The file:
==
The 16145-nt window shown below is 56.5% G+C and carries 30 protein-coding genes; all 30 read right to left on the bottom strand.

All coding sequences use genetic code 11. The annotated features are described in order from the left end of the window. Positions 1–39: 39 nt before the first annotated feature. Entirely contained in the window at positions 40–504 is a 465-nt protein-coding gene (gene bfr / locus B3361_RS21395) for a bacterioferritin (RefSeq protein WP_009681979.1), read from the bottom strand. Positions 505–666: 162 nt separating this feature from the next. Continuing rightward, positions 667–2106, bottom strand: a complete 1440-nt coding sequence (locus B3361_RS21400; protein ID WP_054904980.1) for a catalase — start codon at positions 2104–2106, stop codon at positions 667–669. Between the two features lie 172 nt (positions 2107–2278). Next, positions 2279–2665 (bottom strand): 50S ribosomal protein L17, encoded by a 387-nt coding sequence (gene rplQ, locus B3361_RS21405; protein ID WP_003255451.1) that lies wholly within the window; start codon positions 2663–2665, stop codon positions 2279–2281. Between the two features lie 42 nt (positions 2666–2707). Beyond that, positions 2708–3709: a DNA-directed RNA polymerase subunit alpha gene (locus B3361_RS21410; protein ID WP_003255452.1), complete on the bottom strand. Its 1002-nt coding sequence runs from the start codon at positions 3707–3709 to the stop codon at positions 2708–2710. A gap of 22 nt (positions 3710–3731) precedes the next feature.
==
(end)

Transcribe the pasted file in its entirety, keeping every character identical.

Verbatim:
The 16145-nt window shown below is 56.5% G+C and carries 30 protein-coding genes; all 30 read right to left on the bottom strand.

All coding sequences use genetic code 11. The annotated features are described in order from the left end of the window. Positions 1–39: 39 nt before the first annotated feature. Entirely contained in the window at positions 40–504 is a 465-nt protein-coding gene (gene bfr / locus B3361_RS21395) for a bacterioferritin (RefSeq protein WP_009681979.1), read from the bottom strand. Positions 505–666: 162 nt separating this feature from the next. Continuing rightward, positions 667–2106, bottom strand: a complete 1440-nt coding sequence (locus B3361_RS21400; protein ID WP_054904980.1) for a catalase — start codon at positions 2104–2106, stop codon at positions 667–669. Between the two features lie 172 nt (positions 2107–2278). Next, positions 2279–2665 (bottom strand): 50S ribosomal protein L17, encoded by a 387-nt coding sequence (gene rplQ, locus B3361_RS21405; protein ID WP_003255451.1) that lies wholly within the window; start codon positions 2663–2665, stop codon positions 2279–2281. Between the two features lie 42 nt (positions 2666–2707). Beyond that, positions 2708–3709: a DNA-directed RNA polymerase subunit alpha gene (locus B3361_RS21410; protein ID WP_003255452.1), complete on the bottom strand. Its 1002-nt coding sequence runs from the start codon at positions 3707–3709 to the stop codon at positions 2708–2710. A gap of 22 nt (positions 3710–3731) precedes the next feature.